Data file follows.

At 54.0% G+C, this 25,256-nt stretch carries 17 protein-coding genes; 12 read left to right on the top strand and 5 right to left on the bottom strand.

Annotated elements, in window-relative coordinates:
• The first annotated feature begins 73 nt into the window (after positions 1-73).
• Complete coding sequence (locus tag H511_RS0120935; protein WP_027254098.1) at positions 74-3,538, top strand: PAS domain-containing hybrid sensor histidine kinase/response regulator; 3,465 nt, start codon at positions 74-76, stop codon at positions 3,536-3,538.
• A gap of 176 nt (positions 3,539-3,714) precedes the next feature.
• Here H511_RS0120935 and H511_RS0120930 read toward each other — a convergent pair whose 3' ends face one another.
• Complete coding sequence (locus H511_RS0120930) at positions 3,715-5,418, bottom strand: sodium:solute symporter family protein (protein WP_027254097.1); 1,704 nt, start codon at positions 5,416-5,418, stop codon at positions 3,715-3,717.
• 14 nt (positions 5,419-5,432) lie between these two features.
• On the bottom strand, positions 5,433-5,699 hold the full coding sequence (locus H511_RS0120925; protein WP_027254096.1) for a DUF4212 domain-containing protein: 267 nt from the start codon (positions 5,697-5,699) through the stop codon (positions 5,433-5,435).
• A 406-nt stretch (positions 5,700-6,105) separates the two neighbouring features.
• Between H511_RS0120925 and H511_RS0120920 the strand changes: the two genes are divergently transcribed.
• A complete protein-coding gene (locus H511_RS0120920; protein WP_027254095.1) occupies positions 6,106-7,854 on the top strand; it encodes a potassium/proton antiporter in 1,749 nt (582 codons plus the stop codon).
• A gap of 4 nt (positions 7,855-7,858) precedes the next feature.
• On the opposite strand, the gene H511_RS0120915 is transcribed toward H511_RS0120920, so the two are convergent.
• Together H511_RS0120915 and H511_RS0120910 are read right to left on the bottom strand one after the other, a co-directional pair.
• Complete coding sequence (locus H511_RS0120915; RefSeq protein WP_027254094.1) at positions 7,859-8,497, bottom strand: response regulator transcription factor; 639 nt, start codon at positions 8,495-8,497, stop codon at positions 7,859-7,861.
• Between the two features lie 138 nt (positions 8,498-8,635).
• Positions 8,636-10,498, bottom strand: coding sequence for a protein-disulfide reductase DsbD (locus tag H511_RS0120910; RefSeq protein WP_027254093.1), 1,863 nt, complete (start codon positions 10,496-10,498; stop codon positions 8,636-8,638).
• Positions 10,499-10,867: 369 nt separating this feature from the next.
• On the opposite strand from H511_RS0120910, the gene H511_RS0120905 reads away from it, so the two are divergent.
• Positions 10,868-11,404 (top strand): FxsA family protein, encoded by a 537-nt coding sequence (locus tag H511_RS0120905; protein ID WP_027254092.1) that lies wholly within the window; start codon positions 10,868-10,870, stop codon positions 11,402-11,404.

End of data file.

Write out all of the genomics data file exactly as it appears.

At 54.0% G+C, this 25,256-nt stretch carries 17 protein-coding genes; 12 read left to right on the top strand and 5 right to left on the bottom strand.

Annotated elements, in window-relative coordinates:
• The first annotated feature begins 73 nt into the window (after positions 1-73).
• Complete coding sequence (locus tag H511_RS0120935; protein WP_027254098.1) at positions 74-3,538, top strand: PAS domain-containing hybrid sensor histidine kinase/response regulator; 3,465 nt, start codon at positions 74-76, stop codon at positions 3,536-3,538.
• A gap of 176 nt (positions 3,539-3,714) precedes the next feature.
• Here H511_RS0120935 and H511_RS0120930 read toward each other — a convergent pair whose 3' ends face one another.
• Complete coding sequence (locus H511_RS0120930) at positions 3,715-5,418, bottom strand: sodium:solute symporter family protein (protein WP_027254097.1); 1,704 nt, start codon at positions 5,416-5,418, stop codon at positions 3,715-3,717.
• 14 nt (positions 5,419-5,432) lie between these two features.
• On the bottom strand, positions 5,433-5,699 hold the full coding sequence (locus H511_RS0120925; protein WP_027254096.1) for a DUF4212 domain-containing protein: 267 nt from the start codon (positions 5,697-5,699) through the stop codon (positions 5,433-5,435).
• A 406-nt stretch (positions 5,700-6,105) separates the two neighbouring features.
• Between H511_RS0120925 and H511_RS0120920 the strand changes: the two genes are divergently transcribed.
• A complete protein-coding gene (locus H511_RS0120920; protein WP_027254095.1) occupies positions 6,106-7,854 on the top strand; it encodes a potassium/proton antiporter in 1,749 nt (582 codons plus the stop codon).
• A gap of 4 nt (positions 7,855-7,858) precedes the next feature.
• On the opposite strand, the gene H511_RS0120915 is transcribed toward H511_RS0120920, so the two are convergent.
• Together H511_RS0120915 and H511_RS0120910 are read right to left on the bottom strand one after the other, a co-directional pair.
• Complete coding sequence (locus H511_RS0120915; RefSeq protein WP_027254094.1) at positions 7,859-8,497, bottom strand: response regulator transcription factor; 639 nt, start codon at positions 8,495-8,497, stop codon at positions 7,859-7,861.
• Between the two features lie 138 nt (positions 8,498-8,635).
• Positions 8,636-10,498, bottom strand: coding sequence for a protein-disulfide reductase DsbD (locus tag H511_RS0120910; RefSeq protein WP_027254093.1), 1,863 nt, complete (start codon positions 10,496-10,498; stop codon positions 8,636-8,638).
• Positions 10,499-10,867: 369 nt separating this feature from the next.
• On the opposite strand from H511_RS0120910, the gene H511_RS0120905 reads away from it, so the two are divergent.
• Positions 10,868-11,404 (top strand): FxsA family protein, encoded by a 537-nt coding sequence (locus tag H511_RS0120905; protein ID WP_027254092.1) that lies wholly within the window; start codon positions 10,868-10,870, stop codon positions 11,402-11,404.